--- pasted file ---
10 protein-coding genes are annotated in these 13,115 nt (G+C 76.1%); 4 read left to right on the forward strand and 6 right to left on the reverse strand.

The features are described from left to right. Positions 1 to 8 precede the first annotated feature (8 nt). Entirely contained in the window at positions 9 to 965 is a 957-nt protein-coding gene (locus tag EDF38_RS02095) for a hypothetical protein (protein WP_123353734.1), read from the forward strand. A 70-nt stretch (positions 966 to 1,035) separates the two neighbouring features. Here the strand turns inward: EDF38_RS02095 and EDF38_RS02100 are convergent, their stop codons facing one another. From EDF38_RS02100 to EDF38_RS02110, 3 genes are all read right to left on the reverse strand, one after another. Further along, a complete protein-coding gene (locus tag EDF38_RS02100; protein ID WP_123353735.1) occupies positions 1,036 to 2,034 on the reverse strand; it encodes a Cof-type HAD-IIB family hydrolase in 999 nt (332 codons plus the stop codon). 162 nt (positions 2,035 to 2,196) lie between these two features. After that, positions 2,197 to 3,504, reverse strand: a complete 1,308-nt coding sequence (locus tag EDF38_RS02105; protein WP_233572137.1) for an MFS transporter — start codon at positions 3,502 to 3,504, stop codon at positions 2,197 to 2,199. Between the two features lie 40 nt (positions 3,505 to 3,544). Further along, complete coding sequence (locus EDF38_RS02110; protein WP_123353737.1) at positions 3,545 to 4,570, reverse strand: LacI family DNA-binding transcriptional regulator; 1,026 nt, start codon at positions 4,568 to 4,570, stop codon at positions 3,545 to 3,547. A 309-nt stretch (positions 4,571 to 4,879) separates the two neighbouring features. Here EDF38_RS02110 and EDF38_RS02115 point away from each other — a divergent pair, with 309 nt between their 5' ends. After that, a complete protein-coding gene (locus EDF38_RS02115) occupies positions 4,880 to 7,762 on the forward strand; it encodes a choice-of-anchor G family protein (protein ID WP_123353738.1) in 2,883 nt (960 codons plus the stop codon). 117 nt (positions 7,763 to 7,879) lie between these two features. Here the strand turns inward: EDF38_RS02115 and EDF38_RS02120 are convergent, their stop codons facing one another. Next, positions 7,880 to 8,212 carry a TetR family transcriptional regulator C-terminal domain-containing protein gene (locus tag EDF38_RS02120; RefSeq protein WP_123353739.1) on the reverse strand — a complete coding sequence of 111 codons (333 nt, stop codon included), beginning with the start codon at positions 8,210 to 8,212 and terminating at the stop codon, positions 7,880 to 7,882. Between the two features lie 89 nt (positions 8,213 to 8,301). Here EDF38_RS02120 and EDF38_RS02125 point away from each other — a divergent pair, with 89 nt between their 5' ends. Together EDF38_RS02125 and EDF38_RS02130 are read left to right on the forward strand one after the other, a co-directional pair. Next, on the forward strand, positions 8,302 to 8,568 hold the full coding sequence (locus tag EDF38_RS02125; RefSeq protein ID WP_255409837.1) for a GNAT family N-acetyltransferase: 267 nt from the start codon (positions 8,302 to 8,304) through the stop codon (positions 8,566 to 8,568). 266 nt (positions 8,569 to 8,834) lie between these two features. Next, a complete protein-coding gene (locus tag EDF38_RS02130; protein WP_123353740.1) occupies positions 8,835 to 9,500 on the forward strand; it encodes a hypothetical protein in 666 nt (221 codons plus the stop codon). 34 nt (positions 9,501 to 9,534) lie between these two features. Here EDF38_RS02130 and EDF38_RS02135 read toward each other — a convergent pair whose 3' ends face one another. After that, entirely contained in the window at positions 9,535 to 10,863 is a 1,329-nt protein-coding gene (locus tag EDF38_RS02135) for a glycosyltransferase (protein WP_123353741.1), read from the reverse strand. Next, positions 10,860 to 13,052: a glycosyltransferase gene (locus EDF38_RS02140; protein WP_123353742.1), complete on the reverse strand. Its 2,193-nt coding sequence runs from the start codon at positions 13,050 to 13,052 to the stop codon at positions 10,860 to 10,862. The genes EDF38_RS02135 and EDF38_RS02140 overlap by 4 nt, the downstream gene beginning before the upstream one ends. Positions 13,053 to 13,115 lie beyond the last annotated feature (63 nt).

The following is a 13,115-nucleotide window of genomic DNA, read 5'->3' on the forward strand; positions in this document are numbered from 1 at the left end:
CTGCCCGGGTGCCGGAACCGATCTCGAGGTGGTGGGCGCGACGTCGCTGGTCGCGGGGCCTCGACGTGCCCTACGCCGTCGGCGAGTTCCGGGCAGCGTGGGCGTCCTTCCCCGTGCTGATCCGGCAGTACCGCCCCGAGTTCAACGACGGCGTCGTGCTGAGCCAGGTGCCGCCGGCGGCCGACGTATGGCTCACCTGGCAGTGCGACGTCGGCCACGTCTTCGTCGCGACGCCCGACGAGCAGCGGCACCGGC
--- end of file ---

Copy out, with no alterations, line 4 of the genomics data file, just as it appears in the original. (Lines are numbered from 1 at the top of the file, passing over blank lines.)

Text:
CTGCCCGGGTGCCGGAACCGATCTCGAGGTGGTGGGCGCGACGTCGCTGGTCGCGGGGCCTCGACGTGCCCTACGCCGTCGGCGAGTTCCGGGCAGCGTGGGCGTCCTTCCCCGTGCTGATCCGGCAGTACCGCCCCGAGTTCAACGACGGCGTCGTGCTGAGCCAGGTGCCGCCGGCGGCCGACGTATGGCTCACCTGGCAGTGCGACGTCGGCCACGTCTTCGTCGCGACGCCCGACGAGCAGCGGCACCGGC